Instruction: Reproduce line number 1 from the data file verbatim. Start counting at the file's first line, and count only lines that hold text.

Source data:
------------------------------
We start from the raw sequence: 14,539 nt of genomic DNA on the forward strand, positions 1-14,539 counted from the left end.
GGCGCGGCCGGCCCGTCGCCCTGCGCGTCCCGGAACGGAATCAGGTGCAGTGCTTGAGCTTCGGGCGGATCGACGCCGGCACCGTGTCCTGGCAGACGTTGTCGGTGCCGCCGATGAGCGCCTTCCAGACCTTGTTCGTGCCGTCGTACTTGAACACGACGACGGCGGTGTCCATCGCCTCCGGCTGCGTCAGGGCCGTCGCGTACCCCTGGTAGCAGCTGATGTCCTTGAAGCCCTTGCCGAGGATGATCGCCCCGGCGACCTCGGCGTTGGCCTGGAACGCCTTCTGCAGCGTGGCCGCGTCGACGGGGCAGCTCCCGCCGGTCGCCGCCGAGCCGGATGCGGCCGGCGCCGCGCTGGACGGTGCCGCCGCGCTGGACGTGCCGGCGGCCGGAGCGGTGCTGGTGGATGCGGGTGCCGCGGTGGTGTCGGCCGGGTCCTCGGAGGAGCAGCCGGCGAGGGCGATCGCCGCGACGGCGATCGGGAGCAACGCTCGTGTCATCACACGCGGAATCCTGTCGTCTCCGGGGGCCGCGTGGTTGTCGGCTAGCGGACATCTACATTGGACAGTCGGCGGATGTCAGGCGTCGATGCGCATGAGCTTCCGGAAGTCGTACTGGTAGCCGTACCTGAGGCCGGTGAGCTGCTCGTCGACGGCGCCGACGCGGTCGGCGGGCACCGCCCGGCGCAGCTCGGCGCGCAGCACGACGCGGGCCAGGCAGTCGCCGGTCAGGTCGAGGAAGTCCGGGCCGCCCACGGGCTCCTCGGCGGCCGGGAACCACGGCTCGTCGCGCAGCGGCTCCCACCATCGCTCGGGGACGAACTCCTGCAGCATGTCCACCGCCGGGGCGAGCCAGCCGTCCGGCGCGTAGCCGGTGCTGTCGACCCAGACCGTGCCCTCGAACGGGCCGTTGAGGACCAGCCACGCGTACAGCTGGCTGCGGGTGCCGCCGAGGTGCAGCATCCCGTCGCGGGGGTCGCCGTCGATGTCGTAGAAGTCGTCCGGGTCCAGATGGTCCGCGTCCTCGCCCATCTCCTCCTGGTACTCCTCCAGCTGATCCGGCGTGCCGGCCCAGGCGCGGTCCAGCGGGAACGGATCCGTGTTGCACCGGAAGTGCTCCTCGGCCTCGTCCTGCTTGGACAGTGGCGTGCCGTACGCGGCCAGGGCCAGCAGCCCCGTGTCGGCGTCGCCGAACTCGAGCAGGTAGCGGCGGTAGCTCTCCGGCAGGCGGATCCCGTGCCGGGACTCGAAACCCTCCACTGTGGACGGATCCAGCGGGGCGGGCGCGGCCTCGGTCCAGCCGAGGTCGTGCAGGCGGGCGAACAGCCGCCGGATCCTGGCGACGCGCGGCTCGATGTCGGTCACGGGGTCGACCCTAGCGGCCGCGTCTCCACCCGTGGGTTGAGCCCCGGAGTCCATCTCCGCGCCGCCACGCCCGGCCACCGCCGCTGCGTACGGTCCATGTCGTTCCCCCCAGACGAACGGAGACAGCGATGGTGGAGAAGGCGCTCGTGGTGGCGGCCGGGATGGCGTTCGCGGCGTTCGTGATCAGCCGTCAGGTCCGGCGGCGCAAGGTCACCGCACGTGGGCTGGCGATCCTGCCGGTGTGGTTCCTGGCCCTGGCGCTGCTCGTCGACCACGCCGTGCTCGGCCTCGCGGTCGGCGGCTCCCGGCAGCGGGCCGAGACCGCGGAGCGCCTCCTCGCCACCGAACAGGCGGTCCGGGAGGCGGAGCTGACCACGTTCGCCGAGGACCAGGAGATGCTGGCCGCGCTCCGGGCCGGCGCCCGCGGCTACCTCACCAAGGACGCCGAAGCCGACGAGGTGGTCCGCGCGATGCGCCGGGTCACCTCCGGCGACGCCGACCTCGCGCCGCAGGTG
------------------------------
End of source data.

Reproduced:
We start from the raw sequence: 14,539 nt of genomic DNA on the forward strand, positions 1-14,539 counted from the left end.